Subject: Re: ACPI, APM, and Sysmon interaction
To: Jachym Holecek <>
From: Garrett D'Amore <>
List: tech-kern
Date: 07/19/2006 11:58:05
Jachym Holecek wrote:
> Hello,
> Sorry for perhaps being somewhat superficial below -- I've been rather
> busy lately and didn't yet have time to look more closely at "high level"
> PM problems.
> # Garrett D'Amore 2006-07-18:
>> Background:  I have a SPARC (no ACPI or APM native!) laptop that has
>> battery and power management support that I'd like to support ACPI-like
>> interfaces on.
>> Right now I have implemented some subset of this by talking to sysmon. 
>> But there are bits that I'd like to expand upon, like battery status, etc.
>> Apparently a lot of the user tools talk to /dev/apm, which is pretty
>> PeeCee-specific.  I'd prefer not to have to reimplement code to support
>> both /dev/apm and sysmon.
> What tools? I can only see apm(8) and apmd(8) in base. Maybe something
> in pkgsrc?

I think that is the concern.  The GUI tools that monitor battery status
and such.

>> Complicating this is Christos' recent addition to acpi, to add a
>> compatibility layer.  I.e. acpi exports an apm compatibility layer.  The
>> problem is that it is really pretty ACPI specific, because it has things
>> like acpi suspend support coded up in it.  So it isn't directly usable
>> by me.
>> So we need to think a bit about this design going forward, I think.
>> My suggestion is to have sysmon act as the clearing house for _all_ this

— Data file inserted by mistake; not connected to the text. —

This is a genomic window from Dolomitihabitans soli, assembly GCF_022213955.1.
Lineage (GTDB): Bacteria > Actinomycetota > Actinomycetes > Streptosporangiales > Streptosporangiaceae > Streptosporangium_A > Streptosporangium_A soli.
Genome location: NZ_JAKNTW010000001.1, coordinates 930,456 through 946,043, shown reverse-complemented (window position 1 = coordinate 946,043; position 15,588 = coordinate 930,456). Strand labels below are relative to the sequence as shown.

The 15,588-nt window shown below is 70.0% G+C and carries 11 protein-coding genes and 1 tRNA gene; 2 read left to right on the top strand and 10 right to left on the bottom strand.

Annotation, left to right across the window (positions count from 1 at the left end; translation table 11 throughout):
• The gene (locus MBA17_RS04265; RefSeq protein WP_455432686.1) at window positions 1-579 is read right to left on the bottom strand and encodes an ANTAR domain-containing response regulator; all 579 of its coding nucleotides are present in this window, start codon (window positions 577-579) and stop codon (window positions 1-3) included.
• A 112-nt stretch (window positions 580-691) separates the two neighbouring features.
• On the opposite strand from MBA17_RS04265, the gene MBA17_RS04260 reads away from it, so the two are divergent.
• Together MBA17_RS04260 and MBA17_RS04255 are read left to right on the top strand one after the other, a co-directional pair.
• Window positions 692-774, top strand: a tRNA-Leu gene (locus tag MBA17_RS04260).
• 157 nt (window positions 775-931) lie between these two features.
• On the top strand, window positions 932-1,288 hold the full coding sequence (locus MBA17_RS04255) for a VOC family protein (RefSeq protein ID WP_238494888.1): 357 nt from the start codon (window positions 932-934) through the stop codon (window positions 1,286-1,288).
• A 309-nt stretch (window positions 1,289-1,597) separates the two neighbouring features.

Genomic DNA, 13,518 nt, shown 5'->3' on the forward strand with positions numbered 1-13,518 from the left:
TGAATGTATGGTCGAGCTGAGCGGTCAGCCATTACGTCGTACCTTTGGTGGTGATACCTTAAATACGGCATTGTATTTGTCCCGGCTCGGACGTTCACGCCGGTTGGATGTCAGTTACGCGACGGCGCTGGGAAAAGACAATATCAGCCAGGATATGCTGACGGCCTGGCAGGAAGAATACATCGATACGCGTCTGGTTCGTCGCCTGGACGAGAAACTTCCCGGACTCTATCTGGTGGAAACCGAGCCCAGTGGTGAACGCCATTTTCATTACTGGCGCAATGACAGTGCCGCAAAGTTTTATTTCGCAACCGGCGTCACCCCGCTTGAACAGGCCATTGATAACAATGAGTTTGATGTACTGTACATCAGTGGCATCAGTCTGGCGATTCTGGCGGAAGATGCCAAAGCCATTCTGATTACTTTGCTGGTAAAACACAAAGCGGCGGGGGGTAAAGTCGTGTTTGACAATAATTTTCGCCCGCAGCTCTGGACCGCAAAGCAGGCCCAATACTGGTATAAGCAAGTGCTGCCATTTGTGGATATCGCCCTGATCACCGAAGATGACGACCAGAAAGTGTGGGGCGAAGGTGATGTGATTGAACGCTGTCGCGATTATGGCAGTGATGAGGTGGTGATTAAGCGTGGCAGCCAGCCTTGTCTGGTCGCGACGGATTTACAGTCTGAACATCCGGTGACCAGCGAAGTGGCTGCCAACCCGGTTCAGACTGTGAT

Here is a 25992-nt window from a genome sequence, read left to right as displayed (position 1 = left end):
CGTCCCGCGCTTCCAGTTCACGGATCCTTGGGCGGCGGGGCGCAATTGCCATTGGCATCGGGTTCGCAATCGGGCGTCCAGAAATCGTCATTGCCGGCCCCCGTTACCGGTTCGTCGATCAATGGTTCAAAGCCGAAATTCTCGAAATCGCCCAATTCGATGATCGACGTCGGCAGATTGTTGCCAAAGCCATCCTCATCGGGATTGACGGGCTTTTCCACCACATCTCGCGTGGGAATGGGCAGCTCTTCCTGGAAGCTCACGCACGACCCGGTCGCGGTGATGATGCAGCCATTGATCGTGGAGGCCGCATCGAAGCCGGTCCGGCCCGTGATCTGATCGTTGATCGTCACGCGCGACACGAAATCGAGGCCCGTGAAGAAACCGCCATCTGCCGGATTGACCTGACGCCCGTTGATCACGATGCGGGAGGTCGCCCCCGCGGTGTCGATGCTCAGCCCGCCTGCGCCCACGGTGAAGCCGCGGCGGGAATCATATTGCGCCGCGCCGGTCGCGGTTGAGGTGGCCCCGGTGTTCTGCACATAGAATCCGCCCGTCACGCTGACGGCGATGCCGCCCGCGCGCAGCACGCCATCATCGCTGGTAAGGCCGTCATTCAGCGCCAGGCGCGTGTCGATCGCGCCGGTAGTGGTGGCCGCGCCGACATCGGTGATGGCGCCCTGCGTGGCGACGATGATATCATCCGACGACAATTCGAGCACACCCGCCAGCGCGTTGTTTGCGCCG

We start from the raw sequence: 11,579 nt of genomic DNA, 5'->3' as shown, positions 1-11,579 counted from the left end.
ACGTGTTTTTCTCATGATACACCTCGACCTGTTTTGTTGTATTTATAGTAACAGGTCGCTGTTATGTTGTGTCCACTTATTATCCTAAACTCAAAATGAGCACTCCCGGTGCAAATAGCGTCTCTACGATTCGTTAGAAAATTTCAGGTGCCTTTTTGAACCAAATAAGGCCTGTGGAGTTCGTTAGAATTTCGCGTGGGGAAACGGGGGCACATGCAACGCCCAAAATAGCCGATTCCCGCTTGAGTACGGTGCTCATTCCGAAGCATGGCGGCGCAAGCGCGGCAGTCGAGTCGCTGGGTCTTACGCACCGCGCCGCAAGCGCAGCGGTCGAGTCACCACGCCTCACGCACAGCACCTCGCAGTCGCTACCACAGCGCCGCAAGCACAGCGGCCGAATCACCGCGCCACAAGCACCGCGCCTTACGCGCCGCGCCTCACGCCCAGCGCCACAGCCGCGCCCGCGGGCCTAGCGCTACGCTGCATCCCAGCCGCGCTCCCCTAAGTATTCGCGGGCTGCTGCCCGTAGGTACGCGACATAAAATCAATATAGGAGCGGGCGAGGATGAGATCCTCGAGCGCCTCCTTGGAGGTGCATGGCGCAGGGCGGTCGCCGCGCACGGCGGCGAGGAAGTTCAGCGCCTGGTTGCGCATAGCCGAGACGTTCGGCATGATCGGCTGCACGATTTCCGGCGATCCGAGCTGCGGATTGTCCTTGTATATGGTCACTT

>> stuff.  Power management, suspend/resume state, etc.  To effect this,
>> ACPI would register with sysmon, as would real APM (assuming the user
>> has it).
> Agreed.
> Somewhat aside -- given that various PM related states/levels are going
> to be MD (or even {device,bus}-specific -- I'd like to resume my work on
> per-device PM soon, BTW), there's probably not much point in trying to
> abstract things too much. We should just use reasonably self-descriptive
> strings to refer to power states and document them somewhere in .4
> manual pages. Plain integers would work just as nicely.

self-descriptive strings are better, IMO.

>> Then the /dev/apm node could handled from sysmon directly.
> Mm, just make all apm-centric interfaces subject to COMPAT_APM (or
> whatever) and register with sysmon unconditionally.

That sounds good.

>> This means adding registration entry points for all the APM/ACPI-ish
>> things that we want to have.
> Yup, if you mean "registration with sysmon".


>> (Ultimately, this probably also means
>> replacing the sysctl ACPI hooks for triggering suspend/sleep, etc.)
> Sure, those were meant as temporary interface AFAIR.


>> I'd also like to have a kernel warning issued the first time some code
>> _not_ using the compat interfaces  accesses /dev/apm   ("WARNING:
>> program XXX is using obsolete APM interface") at least in verbose if not
>> even all boot flags.  I don't know if we can distinguish a program using
>> the compat layer ioctls vs. normal ioctls (being largely ignorant of how
>> compat_xxx works. :-)
> I don't think this would be terribly useful. If the user sets COMPAT_APM
> in his kernel config, then he really wants APM compatibility and doesn't
> want to be warned about it's use. If he doesn't set COMPAT_APM, any
> access to /dev/apm would fail so a console warning sounds redundant. :-)

If we use COMPAT_APM, then I'm happy, because the user has already made
the appropriate changes.

This is, IMO, another case where good library interfaces could have
shielded the applications from change underneath in the kernel layer. 
Oh well....

    -- Garrett

> 	-- Jachym

Garrett D'Amore, Principal Software Engineer
Tadpole Computer / Computing Technologies Division,
General Dynamics C4 Systems
Phone: 951 325-2134  Fax: 951 325-2191